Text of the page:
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Organic Apple Orchard Floor Maintenance Techniques

September 6, 2009

Mulching, flaming and ‘Swiss sandwich’ techniques analyzed

Successful organic apple farming literally starts from the ground up. Maintaining a healthy orchard floor is the key to preventing weeds and keeping soil healthy. Logically, finding effective methods to increase production and marketability of organic apples is critically important to growers who have to deal with pests and disease without the use of conventional tools available to nonorganic growers.

Dario Stefanelli of Michigan State University’s Department of Horticulture led a study to evaluate three types of rootstocks of ‘Pacific Gala’ apples. Published in HortScience, the study compared three methods of orchard floor maintenance.

The first was an alfalfa hay mulch treatment, applied by hand in the spring and fall, to prevent weed growth and maintain soil moisture. Drawbacks of this method include the expense, maintenance, risk of rodent damage, possible nutrient leaching, and incubation of some weed species.

The second treatment was a flame burning technique in which a propane burner was used to heat the weeds under the tree canopy. The cost of this method was low, however the risks of fire, branch injury, and damage to plastic irrigation systems increased.

The third method is known as the Swiss sandwich system, which leaves a strip of vegetation to grow naturally in the tree row with two shallow tilled strips on each side. The grassy strip offers insects a space to live without bothering the trees and acts as ground cover, which improves soil condition and adds nutrients. The tilled strips help to reduce competition for water and nutrients. And, because there is no need to mow, this method is easy to maintain. However, this method, without additional fertilization, resulted in less suitable growing conditions.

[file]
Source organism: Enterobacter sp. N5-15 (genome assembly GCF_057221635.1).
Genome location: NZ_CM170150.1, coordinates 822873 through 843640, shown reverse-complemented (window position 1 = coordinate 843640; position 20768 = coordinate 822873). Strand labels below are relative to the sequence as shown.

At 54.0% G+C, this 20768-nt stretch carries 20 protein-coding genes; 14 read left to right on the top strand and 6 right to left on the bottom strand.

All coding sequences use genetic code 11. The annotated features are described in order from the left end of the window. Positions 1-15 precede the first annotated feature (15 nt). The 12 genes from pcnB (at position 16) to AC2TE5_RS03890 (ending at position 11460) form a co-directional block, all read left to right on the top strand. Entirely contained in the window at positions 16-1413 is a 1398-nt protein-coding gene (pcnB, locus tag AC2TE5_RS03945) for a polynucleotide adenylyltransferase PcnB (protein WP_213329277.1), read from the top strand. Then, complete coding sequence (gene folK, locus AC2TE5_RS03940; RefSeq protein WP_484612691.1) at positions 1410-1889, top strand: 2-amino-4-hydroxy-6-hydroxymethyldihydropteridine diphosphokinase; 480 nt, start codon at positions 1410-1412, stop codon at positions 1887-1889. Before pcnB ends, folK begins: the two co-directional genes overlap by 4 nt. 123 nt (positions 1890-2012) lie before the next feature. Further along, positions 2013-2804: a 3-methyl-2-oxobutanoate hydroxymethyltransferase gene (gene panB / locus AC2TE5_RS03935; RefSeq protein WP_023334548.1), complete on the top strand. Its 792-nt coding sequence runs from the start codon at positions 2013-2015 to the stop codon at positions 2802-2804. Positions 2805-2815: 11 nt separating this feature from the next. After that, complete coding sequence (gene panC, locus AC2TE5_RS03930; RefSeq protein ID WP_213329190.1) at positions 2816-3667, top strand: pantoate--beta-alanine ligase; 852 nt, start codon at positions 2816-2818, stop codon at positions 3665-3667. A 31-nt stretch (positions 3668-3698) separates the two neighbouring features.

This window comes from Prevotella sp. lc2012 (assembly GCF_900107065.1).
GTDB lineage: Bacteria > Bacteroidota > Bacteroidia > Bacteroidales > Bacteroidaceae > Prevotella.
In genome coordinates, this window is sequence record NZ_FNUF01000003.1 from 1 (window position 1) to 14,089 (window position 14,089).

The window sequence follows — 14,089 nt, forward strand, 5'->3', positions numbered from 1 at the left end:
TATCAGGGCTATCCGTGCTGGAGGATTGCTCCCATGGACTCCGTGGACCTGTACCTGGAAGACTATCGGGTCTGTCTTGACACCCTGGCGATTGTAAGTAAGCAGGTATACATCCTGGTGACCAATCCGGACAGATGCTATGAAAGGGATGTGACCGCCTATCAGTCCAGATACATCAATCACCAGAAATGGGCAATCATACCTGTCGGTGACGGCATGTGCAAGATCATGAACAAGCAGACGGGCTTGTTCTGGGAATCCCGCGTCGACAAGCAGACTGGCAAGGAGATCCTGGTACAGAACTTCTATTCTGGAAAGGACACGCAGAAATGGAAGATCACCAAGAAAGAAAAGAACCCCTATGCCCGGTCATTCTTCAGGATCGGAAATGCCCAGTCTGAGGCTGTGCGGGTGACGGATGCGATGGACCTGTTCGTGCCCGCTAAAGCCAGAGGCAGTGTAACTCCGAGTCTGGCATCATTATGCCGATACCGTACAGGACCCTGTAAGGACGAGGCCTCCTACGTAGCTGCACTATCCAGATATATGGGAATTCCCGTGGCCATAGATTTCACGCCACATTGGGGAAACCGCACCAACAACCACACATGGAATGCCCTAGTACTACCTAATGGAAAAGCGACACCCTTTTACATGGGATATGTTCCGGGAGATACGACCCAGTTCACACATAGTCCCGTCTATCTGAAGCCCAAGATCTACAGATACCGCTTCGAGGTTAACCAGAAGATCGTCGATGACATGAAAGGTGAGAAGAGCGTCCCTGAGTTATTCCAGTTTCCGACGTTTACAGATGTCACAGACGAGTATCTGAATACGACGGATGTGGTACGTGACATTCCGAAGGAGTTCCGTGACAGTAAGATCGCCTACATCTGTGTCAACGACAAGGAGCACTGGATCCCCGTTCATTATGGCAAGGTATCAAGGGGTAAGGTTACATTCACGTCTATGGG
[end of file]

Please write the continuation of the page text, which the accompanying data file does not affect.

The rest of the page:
No differences were noted between rootstocks with the alfalfa hay mulch treatment, though it did improve the appearance of the trees. It also created the most favorable soil conditions for growing ‘Pacific Gala’ trees. Trees on the Supporter 4 rootstock had the highest growth values, while there were no significant differences between the other two rootstocks. Rootstock was not a factor in crop levels of mulch-treated trees. The M.9 RN 29 rootstock was the most productive using the Swiss sandwich system and the flame treatments. The other two rootstocks’ results were the same for both systems.

According to Stefanelli, the results suggest “M.9 RN 29 and the low-cost [Swiss sandwich system] are the most suitable combination that should be considered by growers who want to plant ‘Pacific Gala’ under organic protocols in Michigan and related climatic regions.”

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